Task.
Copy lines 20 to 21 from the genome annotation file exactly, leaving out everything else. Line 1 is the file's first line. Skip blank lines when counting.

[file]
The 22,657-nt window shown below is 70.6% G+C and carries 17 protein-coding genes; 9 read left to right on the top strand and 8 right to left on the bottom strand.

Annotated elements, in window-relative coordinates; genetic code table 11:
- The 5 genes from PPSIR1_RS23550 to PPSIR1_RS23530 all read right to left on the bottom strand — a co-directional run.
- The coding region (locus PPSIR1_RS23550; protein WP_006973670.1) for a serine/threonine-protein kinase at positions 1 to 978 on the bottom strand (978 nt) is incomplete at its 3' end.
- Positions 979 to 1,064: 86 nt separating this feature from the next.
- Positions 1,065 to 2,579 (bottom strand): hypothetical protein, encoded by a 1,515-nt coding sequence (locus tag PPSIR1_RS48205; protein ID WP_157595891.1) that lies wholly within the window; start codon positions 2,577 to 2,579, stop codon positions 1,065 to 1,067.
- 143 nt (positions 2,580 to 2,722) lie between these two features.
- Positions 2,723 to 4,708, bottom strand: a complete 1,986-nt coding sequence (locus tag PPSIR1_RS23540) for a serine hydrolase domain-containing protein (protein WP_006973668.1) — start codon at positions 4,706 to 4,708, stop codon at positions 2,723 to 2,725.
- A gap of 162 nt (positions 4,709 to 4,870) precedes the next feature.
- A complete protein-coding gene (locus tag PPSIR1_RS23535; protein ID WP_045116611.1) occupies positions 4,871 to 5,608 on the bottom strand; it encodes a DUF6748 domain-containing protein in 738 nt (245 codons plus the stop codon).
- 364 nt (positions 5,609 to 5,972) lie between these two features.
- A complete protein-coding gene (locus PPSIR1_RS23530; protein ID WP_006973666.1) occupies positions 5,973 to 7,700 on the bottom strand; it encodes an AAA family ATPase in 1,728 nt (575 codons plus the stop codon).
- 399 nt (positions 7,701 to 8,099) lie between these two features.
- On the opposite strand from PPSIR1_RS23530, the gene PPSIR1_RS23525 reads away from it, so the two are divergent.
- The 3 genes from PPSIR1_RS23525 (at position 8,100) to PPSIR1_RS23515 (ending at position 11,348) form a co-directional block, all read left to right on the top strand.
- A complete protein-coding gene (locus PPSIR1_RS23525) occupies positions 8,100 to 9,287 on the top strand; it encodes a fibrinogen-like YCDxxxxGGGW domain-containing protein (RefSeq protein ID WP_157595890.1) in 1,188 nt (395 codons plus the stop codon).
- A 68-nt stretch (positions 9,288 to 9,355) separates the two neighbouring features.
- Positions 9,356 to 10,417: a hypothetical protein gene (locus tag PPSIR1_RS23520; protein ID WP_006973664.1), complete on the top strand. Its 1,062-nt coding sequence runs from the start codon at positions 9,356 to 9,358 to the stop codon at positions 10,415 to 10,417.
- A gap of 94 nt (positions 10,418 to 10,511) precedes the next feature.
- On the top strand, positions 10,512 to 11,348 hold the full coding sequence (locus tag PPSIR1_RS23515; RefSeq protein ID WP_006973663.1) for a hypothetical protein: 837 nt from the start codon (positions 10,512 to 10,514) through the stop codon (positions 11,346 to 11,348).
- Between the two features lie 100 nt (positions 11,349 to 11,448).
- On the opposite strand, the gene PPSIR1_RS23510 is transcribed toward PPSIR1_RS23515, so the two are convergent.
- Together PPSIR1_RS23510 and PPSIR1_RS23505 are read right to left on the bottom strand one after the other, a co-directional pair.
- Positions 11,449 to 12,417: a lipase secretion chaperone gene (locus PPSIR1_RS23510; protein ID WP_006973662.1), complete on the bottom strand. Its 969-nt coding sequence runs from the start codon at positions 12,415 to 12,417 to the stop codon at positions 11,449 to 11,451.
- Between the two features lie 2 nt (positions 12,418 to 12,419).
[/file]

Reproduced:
- On the top strand, positions 10,512 to 11,348 hold the full coding sequence (locus tag PPSIR1_RS23515; RefSeq protein ID WP_006973663.1) for a hypothetical protein: 837 nt from the start codon (positions 10,512 to 10,514) through the stop codon (positions 11,346 to 11,348).
- Between the two features lie 100 nt (positions 11,349 to 11,448).